Breaking the Silence - David Bachar - 29012012
Members of Breaking the Silence touring Hebron last year. The group’s involvement in school trips is intended to expose students to both sides of the narrative. Photo by David Bachar
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The eighth-graders of the Hebrew University Secondary School (also known as "Leyada" ) were supposed to tour Hebron yesterday, to meet with local settlers and also with members of Breaking the Silence, a group that collects testimony about the abuse of Palestinians from soldiers who serve in the West Bank. The Education Ministry and the Israel Police approved the initiative to take the students to the occupied territories and to present them a balanced view of what's going on there.

But after news of the visit was published in Haaretz yesterday, police representatives called Michael Sfard, legal adviser of Breaking the Silence, and informed him that due to settler "hysteria" caused by the publicity, the permit for the tour led by representatives of that organization was canceled.

The police's decision to withdraw its approval, on grounds that it would not be able to protect the pupils from settler violence, is serious and unacceptable: The Israel Police was obligated to permit the tour to take place and to secure the participants.

In the end, the tour did take place, led by the school's Shelah (nature, land and society ) teacher, with a few settlers in attendance. One of the latter, Itamar Ben-Gvir, told the pupils that the solution to Hebron's problems was "to encourage the emigration of our enemies" from it. The eighth-graders did not, however, hear the positions of Breaking the Silence.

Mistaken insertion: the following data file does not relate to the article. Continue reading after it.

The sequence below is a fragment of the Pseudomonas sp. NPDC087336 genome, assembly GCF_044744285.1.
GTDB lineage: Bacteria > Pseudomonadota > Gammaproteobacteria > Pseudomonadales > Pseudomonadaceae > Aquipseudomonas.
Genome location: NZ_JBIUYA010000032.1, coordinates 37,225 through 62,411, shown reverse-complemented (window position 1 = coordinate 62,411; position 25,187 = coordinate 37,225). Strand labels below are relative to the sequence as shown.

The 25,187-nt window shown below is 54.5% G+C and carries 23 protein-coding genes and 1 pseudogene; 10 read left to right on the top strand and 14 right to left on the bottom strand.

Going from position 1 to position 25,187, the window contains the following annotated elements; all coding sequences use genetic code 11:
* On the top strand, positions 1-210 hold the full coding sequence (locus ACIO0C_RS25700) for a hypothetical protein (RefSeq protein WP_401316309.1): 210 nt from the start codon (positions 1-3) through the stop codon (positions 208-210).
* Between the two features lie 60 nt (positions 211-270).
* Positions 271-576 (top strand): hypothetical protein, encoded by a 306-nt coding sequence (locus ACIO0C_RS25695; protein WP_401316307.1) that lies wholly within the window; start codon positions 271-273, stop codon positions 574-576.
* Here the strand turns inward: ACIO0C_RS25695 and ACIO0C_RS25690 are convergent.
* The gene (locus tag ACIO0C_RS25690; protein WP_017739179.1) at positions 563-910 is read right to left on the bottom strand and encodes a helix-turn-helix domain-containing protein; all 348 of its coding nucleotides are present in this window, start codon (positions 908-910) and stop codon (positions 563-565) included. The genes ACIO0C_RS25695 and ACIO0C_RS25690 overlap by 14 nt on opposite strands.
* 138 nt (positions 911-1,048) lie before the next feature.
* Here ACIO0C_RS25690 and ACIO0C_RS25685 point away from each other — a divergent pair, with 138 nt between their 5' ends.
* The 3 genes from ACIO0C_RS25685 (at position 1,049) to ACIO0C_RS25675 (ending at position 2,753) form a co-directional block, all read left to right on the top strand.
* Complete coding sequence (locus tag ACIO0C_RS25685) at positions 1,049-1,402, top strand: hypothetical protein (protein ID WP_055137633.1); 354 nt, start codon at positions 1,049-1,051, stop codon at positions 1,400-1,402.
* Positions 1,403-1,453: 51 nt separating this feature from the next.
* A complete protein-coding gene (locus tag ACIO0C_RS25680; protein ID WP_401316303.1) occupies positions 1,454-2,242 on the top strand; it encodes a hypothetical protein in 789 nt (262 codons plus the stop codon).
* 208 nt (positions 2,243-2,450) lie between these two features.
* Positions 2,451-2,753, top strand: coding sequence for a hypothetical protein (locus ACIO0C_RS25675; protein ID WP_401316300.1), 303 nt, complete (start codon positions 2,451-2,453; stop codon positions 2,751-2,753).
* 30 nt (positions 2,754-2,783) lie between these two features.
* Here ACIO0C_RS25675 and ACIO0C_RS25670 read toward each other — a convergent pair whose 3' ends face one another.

Leyada should be praised for arranging for its pupils a tour of Hebron that would not expose them solely to settler brainwashing. It is extremely important that, as part of their study of citizenship and democracy, local pupils be exposed to the Israeli occupation, particularly in an area where some of its most difficult manifestations take place: Hebron's Jewish quarter, which thousands of Palestinians have been forced to leave out of fear of the settlers.

If the educational system was doing its job properly, it would be arranging these types of field trips, without the involvement of any political groups. But the so-called heritage curriculum introduced by Education Minister Gideon Sa'ar hides the occupation and its injustices from pupils. That is why there is no alternative to allowing nonprofits like Breaking the Silence to fill the void, and thus to give youngsters a glimpse of the darker side of the Jewish settlement in Hebron.